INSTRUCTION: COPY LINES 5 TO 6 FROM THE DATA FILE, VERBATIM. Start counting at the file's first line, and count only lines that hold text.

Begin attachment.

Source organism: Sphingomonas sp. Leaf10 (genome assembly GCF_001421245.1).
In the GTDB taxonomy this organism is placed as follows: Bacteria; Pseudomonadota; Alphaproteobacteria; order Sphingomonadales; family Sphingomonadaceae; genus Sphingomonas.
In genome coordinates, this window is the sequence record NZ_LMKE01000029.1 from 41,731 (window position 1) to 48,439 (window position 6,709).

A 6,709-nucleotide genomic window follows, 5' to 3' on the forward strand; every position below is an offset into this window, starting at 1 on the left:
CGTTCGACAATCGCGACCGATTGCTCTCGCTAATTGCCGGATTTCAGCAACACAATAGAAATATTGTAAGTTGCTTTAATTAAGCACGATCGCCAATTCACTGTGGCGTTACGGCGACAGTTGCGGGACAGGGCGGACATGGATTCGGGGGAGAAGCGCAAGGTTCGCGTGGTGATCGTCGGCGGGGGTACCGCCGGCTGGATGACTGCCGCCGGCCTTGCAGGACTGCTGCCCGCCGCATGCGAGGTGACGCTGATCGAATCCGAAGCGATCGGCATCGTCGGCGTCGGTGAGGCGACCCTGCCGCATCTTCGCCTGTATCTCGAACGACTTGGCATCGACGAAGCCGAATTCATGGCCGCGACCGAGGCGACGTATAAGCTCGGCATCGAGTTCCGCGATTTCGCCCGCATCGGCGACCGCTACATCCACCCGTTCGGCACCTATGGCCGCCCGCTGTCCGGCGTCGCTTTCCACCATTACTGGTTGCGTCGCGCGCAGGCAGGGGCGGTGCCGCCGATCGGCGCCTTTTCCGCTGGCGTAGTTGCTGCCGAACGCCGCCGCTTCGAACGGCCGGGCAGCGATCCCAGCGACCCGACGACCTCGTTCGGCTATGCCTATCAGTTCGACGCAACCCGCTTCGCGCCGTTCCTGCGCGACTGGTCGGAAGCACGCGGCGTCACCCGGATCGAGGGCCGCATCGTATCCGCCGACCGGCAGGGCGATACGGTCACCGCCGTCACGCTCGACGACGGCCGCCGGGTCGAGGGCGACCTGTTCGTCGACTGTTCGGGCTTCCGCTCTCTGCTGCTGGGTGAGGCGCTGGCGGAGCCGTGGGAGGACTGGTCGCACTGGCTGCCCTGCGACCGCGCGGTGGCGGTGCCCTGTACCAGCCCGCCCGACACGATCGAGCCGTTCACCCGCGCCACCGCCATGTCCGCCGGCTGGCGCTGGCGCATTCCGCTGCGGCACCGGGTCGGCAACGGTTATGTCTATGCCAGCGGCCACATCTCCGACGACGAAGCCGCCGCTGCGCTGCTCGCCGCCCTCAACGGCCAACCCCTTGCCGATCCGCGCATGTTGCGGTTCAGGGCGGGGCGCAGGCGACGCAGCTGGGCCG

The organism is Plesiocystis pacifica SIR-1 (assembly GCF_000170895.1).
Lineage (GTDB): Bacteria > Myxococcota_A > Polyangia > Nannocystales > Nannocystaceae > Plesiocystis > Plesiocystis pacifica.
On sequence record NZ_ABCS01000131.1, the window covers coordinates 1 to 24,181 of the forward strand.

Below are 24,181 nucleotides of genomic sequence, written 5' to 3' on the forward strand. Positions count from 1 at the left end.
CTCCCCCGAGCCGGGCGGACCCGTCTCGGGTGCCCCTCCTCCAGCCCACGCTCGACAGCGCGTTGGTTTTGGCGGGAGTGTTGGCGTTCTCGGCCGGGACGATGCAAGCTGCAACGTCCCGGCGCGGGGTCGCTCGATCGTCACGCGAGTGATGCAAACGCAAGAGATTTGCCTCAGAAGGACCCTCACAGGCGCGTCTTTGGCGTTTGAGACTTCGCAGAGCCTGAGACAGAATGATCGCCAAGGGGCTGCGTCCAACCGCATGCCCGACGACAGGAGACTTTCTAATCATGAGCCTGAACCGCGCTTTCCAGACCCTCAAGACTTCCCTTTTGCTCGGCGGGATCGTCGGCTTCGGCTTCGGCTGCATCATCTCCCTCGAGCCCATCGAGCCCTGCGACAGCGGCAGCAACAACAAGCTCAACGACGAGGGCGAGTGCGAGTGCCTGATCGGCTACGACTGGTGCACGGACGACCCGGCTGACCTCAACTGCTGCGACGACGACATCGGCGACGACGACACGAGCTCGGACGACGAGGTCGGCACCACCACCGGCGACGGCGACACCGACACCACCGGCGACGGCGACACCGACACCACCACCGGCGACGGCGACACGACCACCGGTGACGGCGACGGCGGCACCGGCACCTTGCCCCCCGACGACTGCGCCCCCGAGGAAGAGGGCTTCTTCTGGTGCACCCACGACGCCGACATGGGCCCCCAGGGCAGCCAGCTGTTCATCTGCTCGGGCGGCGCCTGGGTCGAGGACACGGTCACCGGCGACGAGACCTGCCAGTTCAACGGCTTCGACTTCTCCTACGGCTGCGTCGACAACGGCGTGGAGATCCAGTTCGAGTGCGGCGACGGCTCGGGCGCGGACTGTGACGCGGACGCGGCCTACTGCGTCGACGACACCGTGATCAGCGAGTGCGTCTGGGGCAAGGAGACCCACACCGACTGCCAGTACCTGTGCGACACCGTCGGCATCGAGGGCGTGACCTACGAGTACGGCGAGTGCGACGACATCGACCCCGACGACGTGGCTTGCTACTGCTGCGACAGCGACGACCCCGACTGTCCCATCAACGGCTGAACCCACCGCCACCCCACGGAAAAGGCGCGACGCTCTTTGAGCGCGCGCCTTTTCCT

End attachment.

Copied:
CGTTCGACAATCGCGACCGATTGCTCTCGCTAATTGCCGGATTTCAGCAACACAATAGAAATATTGTAAGTTGCTTTAATTAAGCACGATCGCCAATTCACTGTGGCGTTACGGCGACAGTTGCGGGACAGGGCGGACATGGATTCGGGGGAGAAGCGCAAGGTTCGCGTGGTGATCGTCGGCGGGGGTACCGCCGGCTGGATGACTGCCGCCGGCCTTGCAGGACTGCTGCCCGCCGCATGCGAGGTGACGCTGATCGAATCCGAAGCGATCGGCATCGTCGGCGTCGGTGAGGCGACCCTGCCGCATCTTCGCCTGTATCTCGAACGACTTGGCATCGACGAAGCCGAATTCATGGCCGCGACCGAGGCGACGTATAAGCTCGGCATCGAGTTCCGCGATTTCGCCCGCATCGGCGACCGCTACATCCACCCGTTCGGCACCTATGGCCGCCCGCTGTCCGGCGTCGCTTTCCACCATTACTGGTTGCGTCGCGCGCAGGCAGGGGCGGTGCCGCCGATCGGCGCCTTTTCCGCTGGCGTAGTTGCTGCCGAACGCCGCCGCTTCGAACGGCCGGGCAGCGATCCCAGCGACCCGACGACCTCGTTCGGCTATGCCTATCAGTTCGACGCAACCCGCTTCGCGCCGTTCCTGCGCGACTGGTCGGAAGCACGCGGCGTCACCCGGATCGAGGGCCGCATCGTATCCGCCGACCGGCAGGGCGATACGGTCACCGCCGTCACGCTCGACGACGGCCGCCGGGTCGAGGGCGACCTGTTCGTCGACTGTTCGGGCTTCCGCTCTCTGCTGCTGGGTGAGGCGCTGGCGGAGCCGTGGGAGGACTGGTCGCACTGGCTGCCCTGCGACCGCGCGGTGGCGGTGCCCTGTACCAGCCCGCCCGACACGATCGAGCCGTTCACCCGCGCCACCGCCATGTCCGCCGGCTGGCGCTGGCGCATTCCGCTGCGGCACCGGGTCGGCAACGGTTATGTCTATGCCAGCGGCCACATCTCCGACGACGAAGCCGCCGCTGCGCTGCTCGCCGCCCTCAACGGCCAACCCCTTGCCGATCCGCGCATGTTGCGGTTCAGGGCGGGGCGCAGGCGACGCAGCTGGGCCG

The organism is Plesiocystis pacifica SIR-1 (assembly GCF_000170895.1).